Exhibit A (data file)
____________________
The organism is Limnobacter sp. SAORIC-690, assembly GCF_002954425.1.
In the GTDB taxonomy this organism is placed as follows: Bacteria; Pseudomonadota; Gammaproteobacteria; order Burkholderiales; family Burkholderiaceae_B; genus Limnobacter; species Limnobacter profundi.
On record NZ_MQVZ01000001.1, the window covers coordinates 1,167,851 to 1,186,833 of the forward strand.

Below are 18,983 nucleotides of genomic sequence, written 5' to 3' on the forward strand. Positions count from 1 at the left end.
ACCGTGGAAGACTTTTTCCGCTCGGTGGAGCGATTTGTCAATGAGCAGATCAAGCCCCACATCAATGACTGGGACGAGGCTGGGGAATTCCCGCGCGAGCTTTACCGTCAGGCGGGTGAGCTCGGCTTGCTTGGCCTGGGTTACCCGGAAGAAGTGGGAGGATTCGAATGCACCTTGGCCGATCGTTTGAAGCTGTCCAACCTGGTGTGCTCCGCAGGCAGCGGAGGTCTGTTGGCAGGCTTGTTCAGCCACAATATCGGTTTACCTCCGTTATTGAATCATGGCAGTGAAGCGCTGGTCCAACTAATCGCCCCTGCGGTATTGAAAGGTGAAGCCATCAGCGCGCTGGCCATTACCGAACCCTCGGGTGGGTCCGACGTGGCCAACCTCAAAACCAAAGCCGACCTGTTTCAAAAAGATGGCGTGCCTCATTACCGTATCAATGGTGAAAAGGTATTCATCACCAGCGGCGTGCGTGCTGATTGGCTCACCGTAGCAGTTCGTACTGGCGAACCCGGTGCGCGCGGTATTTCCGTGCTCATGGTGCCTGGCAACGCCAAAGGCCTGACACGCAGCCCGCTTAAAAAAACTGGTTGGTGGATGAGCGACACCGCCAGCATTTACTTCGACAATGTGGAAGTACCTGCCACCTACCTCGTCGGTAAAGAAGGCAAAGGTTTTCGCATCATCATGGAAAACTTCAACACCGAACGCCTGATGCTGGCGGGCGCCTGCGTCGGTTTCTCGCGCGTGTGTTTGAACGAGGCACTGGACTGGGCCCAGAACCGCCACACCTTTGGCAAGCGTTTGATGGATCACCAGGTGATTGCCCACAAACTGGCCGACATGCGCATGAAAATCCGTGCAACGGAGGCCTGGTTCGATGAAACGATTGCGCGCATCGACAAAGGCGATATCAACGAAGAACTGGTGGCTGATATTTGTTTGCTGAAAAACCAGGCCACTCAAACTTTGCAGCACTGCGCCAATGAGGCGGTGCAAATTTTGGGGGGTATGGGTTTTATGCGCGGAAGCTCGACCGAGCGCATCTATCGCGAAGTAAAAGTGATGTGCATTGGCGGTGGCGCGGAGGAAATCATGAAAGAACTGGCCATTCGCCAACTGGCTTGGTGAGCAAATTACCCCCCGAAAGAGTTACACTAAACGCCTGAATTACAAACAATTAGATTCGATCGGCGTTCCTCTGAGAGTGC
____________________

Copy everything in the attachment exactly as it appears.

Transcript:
The organism is Limnobacter sp. SAORIC-690, assembly GCF_002954425.1.
In the GTDB taxonomy this organism is placed as follows: Bacteria; Pseudomonadota; Gammaproteobacteria; order Burkholderiales; family Burkholderiaceae_B; genus Limnobacter; species Limnobacter profundi.
On record NZ_MQVZ01000001.1, the window covers coordinates 1,167,851 to 1,186,833 of the forward strand.

Below are 18,983 nucleotides of genomic sequence, written 5' to 3' on the forward strand. Positions count from 1 at the left end.
ACCGTGGAAGACTTTTTCCGCTCGGTGGAGCGATTTGTCAATGAGCAGATCAAGCCCCACATCAATGACTGGGACGAGGCTGGGGAATTCCCGCGCGAGCTTTACCGTCAGGCGGGTGAGCTCGGCTTGCTTGGCCTGGGTTACCCGGAAGAAGTGGGAGGATTCGAATGCACCTTGGCCGATCGTTTGAAGCTGTCCAACCTGGTGTGCTCCGCAGGCAGCGGAGGTCTGTTGGCAGGCTTGTTCAGCCACAATATCGGTTTACCTCCGTTATTGAATCATGGCAGTGAAGCGCTGGTCCAACTAATCGCCCCTGCGGTATTGAAAGGTGAAGCCATCAGCGCGCTGGCCATTACCGAACCCTCGGGTGGGTCCGACGTGGCCAACCTCAAAACCAAAGCCGACCTGTTTCAAAAAGATGGCGTGCCTCATTACCGTATCAATGGTGAAAAGGTATTCATCACCAGCGGCGTGCGTGCTGATTGGCTCACCGTAGCAGTTCGTACTGGCGAACCCGGTGCGCGCGGTATTTCCGTGCTCATGGTGCCTGGCAACGCCAAAGGCCTGACACGCAGCCCGCTTAAAAAAACTGGTTGGTGGATGAGCGACACCGCCAGCATTTACTTCGACAATGTGGAAGTACCTGCCACCTACCTCGTCGGTAAAGAAGGCAAAGGTTTTCGCATCATCATGGAAAACTTCAACACCGAACGCCTGATGCTGGCGGGCGCCTGCGTCGGTTTCTCGCGCGTGTGTTTGAACGAGGCACTGGACTGGGCCCAGAACCGCCACACCTTTGGCAAGCGTTTGATGGATCACCAGGTGATTGCCCACAAACTGGCCGACATGCGCATGAAAATCCGTGCAACGGAGGCCTGGTTCGATGAAACGATTGCGCGCATCGACAAAGGCGATATCAACGAAGAACTGGTGGCTGATATTTGTTTGCTGAAAAACCAGGCCACTCAAACTTTGCAGCACTGCGCCAATGAGGCGGTGCAAATTTTGGGGGGTATGGGTTTTATGCGCGGAAGCTCGACCGAGCGCATCTATCGCGAAGTAAAAGTGATGTGCATTGGCGGTGGCGCGGAGGAAATCATGAAAGAACTGGCCATTCGCCAACTGGCTTGGTGAGCAAATTACCCCCCGAAAGAGTTACACTAAACGCCTGAATTACAAACAATTAGATTCGATCGGCGTTCCTCTGAGAGTGC